Pinelands Spring, stitch detail

What's done can be yours

Last week, I shared with you my journey spinning for knitting. And although I shared a photo of my first project off the machine, I didn't give a lot of detail. It was based on a stitch sample I had knit and some handspun Merino singles. I had 3.9 oz. of yarn, 16 wpi. 

It was my first foray spinning  Merino and it wasn't as evenly spun as I'd have liked, but as you can see in the detail at right, it doesn't stand out, thanks to the textured rib pattern. 

Pinelands Spring cowl
Pinelands Spring cowl was the project and, because I like it....a lot...I wrote out the pattern and posted it on Ravelry as a free download. It's perfect for handspun--even less-than-perfectly-spun handspun. 

And if you don't have a machine, but like the textured rib, maybe you can play around with a handknit rib that achieves an equally interesting texture. Time to play!

Monday, April 4, 2016

Spinning to knit

Pinelands Spring cowl
Yarn: single ply handspun Merino

I have a basket full of handspun. Now what?

Last year, I had bags of roving piled in my studio. This year, the bags had been transformed into yarn. I am pretty much happy with the yarn, but the more I spun, the more satisfied I became. 

Over the years, I have spent far too much time dwelling on my frustration in spinning larger gauge yarns. As I was sharing this with other spinners, the reality hit me: I prefer to work with finer gauge yarns. Why do I need to spin larger gauge yarn? I don't. 
Yarn being wound from the bobbin

So after freeing myself from 'should do's,' I have moved on to focus on spinning fine to medium yarns for consistency. Should I get bored, I can add any number of challenges by spinning wool from different breeds. 

Consider the breed

Winter's Past Farm raises Coopworth sheep and I can't say enough good things about spinning their fleece. At the top of the list is 'easy to spin.' I also like the color, which accepts dye easily. I had some Tunis and found spinning that about the same as the Coopworth. Then I moved on to the Dorset, a down wool, and Merino, a fine wool, both with shorter staple lengths.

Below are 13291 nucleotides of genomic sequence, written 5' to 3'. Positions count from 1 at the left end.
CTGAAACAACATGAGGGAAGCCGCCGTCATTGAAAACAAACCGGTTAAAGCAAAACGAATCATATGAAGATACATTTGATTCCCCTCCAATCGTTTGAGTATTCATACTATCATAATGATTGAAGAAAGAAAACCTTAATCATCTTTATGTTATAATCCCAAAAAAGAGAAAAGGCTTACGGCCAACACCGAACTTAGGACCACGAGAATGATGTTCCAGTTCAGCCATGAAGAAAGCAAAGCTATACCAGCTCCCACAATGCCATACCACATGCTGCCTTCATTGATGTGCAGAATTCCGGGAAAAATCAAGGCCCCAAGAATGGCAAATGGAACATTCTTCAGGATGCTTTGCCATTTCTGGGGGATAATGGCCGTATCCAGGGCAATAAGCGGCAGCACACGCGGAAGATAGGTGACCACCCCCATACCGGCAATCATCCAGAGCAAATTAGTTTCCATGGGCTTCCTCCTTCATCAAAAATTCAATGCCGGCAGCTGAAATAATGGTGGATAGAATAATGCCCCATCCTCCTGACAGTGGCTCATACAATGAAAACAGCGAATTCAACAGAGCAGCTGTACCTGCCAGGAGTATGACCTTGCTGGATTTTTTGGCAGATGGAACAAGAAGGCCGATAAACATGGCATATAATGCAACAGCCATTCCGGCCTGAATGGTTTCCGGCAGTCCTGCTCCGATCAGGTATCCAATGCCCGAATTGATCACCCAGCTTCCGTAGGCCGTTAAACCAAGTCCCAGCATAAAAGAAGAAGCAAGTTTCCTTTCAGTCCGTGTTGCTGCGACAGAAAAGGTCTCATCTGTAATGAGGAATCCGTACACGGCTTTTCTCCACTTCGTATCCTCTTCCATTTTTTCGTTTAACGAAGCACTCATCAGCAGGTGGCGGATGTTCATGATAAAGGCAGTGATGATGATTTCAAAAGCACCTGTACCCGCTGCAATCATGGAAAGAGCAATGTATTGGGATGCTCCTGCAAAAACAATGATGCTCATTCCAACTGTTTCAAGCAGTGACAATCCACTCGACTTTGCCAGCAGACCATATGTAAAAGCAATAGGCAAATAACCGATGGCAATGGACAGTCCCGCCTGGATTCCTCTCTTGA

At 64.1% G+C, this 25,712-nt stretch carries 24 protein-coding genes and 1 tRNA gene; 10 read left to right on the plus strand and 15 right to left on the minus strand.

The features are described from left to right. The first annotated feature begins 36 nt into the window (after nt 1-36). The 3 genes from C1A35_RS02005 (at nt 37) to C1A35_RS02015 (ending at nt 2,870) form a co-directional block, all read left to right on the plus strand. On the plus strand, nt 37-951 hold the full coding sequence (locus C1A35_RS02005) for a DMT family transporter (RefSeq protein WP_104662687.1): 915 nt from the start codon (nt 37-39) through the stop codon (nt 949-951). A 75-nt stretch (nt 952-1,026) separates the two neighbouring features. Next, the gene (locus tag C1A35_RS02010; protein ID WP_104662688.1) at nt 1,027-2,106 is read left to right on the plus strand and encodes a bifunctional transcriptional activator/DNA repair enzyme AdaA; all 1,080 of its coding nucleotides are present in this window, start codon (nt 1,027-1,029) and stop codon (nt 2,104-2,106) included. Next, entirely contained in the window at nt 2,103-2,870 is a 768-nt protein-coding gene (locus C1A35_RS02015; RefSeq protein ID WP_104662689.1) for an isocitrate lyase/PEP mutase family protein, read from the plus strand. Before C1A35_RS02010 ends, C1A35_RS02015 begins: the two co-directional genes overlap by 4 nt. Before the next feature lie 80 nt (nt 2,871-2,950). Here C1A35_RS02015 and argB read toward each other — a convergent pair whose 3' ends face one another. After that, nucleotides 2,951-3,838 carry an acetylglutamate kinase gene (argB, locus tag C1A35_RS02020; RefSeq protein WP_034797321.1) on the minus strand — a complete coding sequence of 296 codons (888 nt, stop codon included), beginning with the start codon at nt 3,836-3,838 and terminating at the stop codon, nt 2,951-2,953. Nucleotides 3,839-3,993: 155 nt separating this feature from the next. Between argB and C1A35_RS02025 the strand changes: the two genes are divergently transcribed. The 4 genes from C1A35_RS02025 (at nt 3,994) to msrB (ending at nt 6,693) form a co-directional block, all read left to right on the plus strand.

Then Romney, which I was gifted at the local guild's Rock Day celebration. Easy to spin but for one major negative totally attributable to the shearer. It was riddled with second cuts--short lengths of wool from the shearer's second pass on the sheep. The short fibers form noils, which defeat smooth, even yarns and are the very devil to pick out when spinning. 
Counting as I wind on

This year's focus was on spinning singles suitable for knitting. That meant taming the twist as much as possible. With this goal, I've been spinning these with a short draw with my wheel ratio set as slow as possible. 

My first project through to completion was Pinelands Spring  cowl knit with Merino singles on a knitting machine. The pattern itself adds an exaggerated stitch in the rib variation, which in itself adds texture but doesn't draw attention to any inconsistencies in the yarn. (If you like the pattern, it's available as a free download on Ravelry.)

Spinning data

Skein of Romney singles
After my bobbins are full, I wind them off and, as I do, I count the yardage. This yarn winder has pegs at 72 inches, which means each round holds 2 yards. I count them into groups of 50, adding markers so that if I get interrupted, I can confirm the length. After removing it from the winder, I twist it into a skein and add a tag with breed and length. (I add weight and wii during the weigh-in.)

I keep a record of my yarn that includes:

  • Date finished
  • Weight of the skein
  • Length of the yarn in the skein
  • Wraps per inch (wii)
  • Technique: Long draw, short draw, etc.
  • Final product: Singles, plied, etc.

As you can see in the skein at right, there is still some twist. For the cowl, I soaked the skein of Merino singles and hung it to dry with some weight on the bottom of the skein. The cowl has no discernible twist--none that I can tell anyway.